Art, Movement and Space


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After walking through the five rooms that comprised the Vermeer exhibit, I left feeling incomplete. The exhibit was largely focused on Vermeer’s competitors and those who influenced the 17th century dutch artist, with little attention on the artist himself and his works. Yet looking again through National Gallery of Art’s brochure, the exhibition’s website and Connect Vermeer (an interactive website dedicated to Vermeer and his contemporaries), the end-goal of the exhibition became a little bit more clearer to me. Such different forms of media presented by the museum provides an interface to observe a 17th century painter through a 21st century lens.

As Professor Irvine aptly states in our last class, interfaces are access points to a system of meaning , providing one with a method for asking questions where discovering “meaning” largely refers to “cultural meanings.” From an anthropological standpoint, I was able to better understand the relationship between Vermeer and his contemporaries by looking at the visitors of the exhibit. I observed the way they moved around the exhibit, in a circular way, reminding me of the way priests or monks circumambulate around churches as a form of prayer and devotion. The people are devoting their time and energy for such an exhibit to find meaning in the nine kinds of genre themes laid out by the exhibit’s curators. Some people walked across the room to look at two paintings side by side, whereas others followed the regular path of the exhibit. Others turned left at an entrance of a new room whereas some turned right. They created pathways that charted the way they interpreted the exhibit.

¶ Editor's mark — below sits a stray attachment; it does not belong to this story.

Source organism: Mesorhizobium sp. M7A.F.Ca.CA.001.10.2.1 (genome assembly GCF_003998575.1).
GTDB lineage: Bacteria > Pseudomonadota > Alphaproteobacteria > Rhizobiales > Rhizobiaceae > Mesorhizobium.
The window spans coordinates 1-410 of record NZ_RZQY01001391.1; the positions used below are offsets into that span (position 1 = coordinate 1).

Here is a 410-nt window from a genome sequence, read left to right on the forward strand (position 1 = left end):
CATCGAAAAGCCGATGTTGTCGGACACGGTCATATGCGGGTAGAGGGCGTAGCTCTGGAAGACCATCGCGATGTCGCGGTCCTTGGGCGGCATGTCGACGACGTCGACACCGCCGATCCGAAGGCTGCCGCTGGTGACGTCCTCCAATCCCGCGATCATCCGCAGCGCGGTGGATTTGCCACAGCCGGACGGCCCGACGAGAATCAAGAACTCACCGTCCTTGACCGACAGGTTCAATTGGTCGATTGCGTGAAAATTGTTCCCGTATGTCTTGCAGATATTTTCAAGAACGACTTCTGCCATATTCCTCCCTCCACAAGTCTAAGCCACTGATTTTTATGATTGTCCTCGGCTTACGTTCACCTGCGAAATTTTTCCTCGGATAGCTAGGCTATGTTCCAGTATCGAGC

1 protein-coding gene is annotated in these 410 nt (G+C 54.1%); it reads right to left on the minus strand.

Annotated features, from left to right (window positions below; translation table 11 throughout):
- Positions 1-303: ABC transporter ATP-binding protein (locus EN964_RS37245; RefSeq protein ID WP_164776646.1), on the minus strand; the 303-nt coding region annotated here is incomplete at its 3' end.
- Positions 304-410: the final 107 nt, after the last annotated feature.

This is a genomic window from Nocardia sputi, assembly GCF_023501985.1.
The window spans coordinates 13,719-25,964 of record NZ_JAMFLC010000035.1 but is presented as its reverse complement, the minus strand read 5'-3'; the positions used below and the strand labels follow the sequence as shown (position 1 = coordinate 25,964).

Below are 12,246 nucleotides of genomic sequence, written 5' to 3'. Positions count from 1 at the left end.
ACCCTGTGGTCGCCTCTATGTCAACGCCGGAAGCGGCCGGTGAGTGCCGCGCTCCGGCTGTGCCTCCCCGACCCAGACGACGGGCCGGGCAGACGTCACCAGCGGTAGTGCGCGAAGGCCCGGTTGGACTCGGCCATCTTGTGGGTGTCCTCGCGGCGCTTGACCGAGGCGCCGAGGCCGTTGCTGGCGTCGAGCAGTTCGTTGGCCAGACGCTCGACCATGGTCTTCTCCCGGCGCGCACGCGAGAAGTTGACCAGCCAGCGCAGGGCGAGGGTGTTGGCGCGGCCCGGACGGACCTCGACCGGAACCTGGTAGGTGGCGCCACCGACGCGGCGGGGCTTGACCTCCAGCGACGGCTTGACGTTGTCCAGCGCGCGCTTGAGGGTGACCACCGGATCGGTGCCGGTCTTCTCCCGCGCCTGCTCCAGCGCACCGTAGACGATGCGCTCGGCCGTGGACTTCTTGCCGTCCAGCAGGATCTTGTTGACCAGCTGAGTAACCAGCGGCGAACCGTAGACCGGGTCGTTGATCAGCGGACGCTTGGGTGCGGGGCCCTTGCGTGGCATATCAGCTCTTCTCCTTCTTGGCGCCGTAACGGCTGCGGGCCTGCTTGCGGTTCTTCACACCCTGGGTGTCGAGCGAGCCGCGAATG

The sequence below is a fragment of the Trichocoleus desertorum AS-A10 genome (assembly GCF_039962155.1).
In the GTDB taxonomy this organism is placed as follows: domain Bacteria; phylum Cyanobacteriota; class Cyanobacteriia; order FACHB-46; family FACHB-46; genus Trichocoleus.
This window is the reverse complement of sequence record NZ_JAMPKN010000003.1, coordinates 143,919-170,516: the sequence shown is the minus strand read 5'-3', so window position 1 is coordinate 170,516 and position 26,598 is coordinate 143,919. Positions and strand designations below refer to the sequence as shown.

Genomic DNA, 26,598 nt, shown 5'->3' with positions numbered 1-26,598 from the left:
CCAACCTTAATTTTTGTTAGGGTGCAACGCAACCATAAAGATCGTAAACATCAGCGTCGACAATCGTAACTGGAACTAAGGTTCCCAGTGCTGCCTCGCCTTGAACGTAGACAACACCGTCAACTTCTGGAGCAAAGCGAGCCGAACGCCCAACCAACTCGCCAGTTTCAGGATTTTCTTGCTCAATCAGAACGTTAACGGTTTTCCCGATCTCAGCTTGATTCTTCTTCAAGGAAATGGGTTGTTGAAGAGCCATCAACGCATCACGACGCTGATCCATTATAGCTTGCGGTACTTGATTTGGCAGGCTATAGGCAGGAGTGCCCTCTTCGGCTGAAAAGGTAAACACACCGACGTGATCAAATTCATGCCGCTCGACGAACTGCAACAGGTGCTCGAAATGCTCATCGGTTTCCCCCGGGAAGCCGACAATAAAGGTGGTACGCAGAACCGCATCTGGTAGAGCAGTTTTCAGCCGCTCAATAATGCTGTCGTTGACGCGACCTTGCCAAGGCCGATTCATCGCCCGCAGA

I sat down to take note of all these observations on various groups of peoples’ trajectories in the exhibit. It also got me thinking of space and the concept of space. Why the curators set up the exhibit in such a way? What ways did they incorporated various forms of media in all of the five rooms? Why did they do so? I believe that the physical space of the exhibit adds to the conceptual meaning of the exhibit, where such an intersection also forms a new interface, an interpretive apparatus that creates a touchstone for the viewer to think about art, genre painting and the connections or dissonances among Vermeer and his contemporaries.